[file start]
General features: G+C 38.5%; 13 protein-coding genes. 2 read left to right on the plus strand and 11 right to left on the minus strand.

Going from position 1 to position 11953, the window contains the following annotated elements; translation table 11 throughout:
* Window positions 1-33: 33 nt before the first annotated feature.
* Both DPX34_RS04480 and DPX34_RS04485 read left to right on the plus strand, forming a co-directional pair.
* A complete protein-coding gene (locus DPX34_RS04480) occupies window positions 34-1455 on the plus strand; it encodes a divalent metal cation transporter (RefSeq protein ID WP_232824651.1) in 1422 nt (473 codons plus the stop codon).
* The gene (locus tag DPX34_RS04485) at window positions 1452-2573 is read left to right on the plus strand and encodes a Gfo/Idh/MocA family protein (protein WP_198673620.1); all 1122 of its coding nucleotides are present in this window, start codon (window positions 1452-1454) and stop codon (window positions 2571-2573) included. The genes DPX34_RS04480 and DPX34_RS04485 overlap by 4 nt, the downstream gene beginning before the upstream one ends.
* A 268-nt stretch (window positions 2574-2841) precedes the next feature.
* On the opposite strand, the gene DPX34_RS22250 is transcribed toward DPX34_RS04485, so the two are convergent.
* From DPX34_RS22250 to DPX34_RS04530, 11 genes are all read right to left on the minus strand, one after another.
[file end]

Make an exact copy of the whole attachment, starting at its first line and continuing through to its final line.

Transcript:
General features: G+C 38.5%; 13 protein-coding genes. 2 read left to right on the plus strand and 11 right to left on the minus strand.

Going from position 1 to position 11953, the window contains the following annotated elements; translation table 11 throughout:
* Window positions 1-33: 33 nt before the first annotated feature.
* Both DPX34_RS04480 and DPX34_RS04485 read left to right on the plus strand, forming a co-directional pair.
* A complete protein-coding gene (locus DPX34_RS04480) occupies window positions 34-1455 on the plus strand; it encodes a divalent metal cation transporter (RefSeq protein ID WP_232824651.1) in 1422 nt (473 codons plus the stop codon).
* The gene (locus tag DPX34_RS04485) at window positions 1452-2573 is read left to right on the plus strand and encodes a Gfo/Idh/MocA family protein (protein WP_198673620.1); all 1122 of its coding nucleotides are present in this window, start codon (window positions 1452-1454) and stop codon (window positions 2571-2573) included. The genes DPX34_RS04480 and DPX34_RS04485 overlap by 4 nt, the downstream gene beginning before the upstream one ends.
* A 268-nt stretch (window positions 2574-2841) precedes the next feature.
* On the opposite strand, the gene DPX34_RS22250 is transcribed toward DPX34_RS04485, so the two are convergent.
* From DPX34_RS22250 to DPX34_RS04530, 11 genes are all read right to left on the minus strand, one after another.